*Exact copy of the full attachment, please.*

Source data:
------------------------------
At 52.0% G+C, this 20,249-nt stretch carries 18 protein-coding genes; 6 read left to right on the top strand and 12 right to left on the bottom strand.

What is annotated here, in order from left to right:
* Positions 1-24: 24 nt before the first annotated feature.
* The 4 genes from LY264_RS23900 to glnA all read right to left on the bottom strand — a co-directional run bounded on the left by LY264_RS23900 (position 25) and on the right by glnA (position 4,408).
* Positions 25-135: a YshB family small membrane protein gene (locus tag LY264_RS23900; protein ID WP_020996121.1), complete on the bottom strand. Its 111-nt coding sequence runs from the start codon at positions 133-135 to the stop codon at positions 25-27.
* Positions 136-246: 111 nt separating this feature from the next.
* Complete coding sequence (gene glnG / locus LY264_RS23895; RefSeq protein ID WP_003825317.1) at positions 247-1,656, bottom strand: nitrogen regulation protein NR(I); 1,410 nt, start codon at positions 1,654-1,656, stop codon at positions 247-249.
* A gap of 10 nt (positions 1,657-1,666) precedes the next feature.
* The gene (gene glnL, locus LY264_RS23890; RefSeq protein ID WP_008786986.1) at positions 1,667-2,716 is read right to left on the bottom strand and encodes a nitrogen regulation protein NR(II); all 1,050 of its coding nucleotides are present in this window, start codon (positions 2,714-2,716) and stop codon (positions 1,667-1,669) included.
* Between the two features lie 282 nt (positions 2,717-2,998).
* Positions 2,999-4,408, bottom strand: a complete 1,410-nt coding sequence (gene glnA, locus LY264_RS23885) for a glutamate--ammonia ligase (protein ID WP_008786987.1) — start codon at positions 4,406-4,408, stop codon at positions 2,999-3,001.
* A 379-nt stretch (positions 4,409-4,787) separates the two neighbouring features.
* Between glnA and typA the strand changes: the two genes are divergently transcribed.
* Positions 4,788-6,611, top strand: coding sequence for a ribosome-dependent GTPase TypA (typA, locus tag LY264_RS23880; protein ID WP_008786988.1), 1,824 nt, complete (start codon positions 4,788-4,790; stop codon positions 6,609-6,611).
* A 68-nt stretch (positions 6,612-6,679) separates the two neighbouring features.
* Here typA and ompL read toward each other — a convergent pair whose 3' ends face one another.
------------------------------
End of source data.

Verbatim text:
At 52.0% G+C, this 20,249-nt stretch carries 18 protein-coding genes; 6 read left to right on the top strand and 12 right to left on the bottom strand.

What is annotated here, in order from left to right:
* Positions 1-24: 24 nt before the first annotated feature.
* The 4 genes from LY264_RS23900 to glnA all read right to left on the bottom strand — a co-directional run bounded on the left by LY264_RS23900 (position 25) and on the right by glnA (position 4,408).
* Positions 25-135: a YshB family small membrane protein gene (locus tag LY264_RS23900; protein ID WP_020996121.1), complete on the bottom strand. Its 111-nt coding sequence runs from the start codon at positions 133-135 to the stop codon at positions 25-27.
* Positions 136-246: 111 nt separating this feature from the next.
* Complete coding sequence (gene glnG / locus LY264_RS23895; RefSeq protein ID WP_003825317.1) at positions 247-1,656, bottom strand: nitrogen regulation protein NR(I); 1,410 nt, start codon at positions 1,654-1,656, stop codon at positions 247-249.
* A gap of 10 nt (positions 1,657-1,666) precedes the next feature.
* The gene (gene glnL, locus LY264_RS23890; RefSeq protein ID WP_008786986.1) at positions 1,667-2,716 is read right to left on the bottom strand and encodes a nitrogen regulation protein NR(II); all 1,050 of its coding nucleotides are present in this window, start codon (positions 2,714-2,716) and stop codon (positions 1,667-1,669) included.
* Between the two features lie 282 nt (positions 2,717-2,998).
* Positions 2,999-4,408, bottom strand: a complete 1,410-nt coding sequence (gene glnA, locus LY264_RS23885) for a glutamate--ammonia ligase (protein ID WP_008786987.1) — start codon at positions 4,406-4,408, stop codon at positions 2,999-3,001.
* A 379-nt stretch (positions 4,409-4,787) separates the two neighbouring features.
* Between glnA and typA the strand changes: the two genes are divergently transcribed.
* Positions 4,788-6,611, top strand: coding sequence for a ribosome-dependent GTPase TypA (typA, locus tag LY264_RS23880; protein ID WP_008786988.1), 1,824 nt, complete (start codon positions 4,788-4,790; stop codon positions 6,609-6,611).
* A 68-nt stretch (positions 6,612-6,679) separates the two neighbouring features.
* Here typA and ompL read toward each other — a convergent pair whose 3' ends face one another.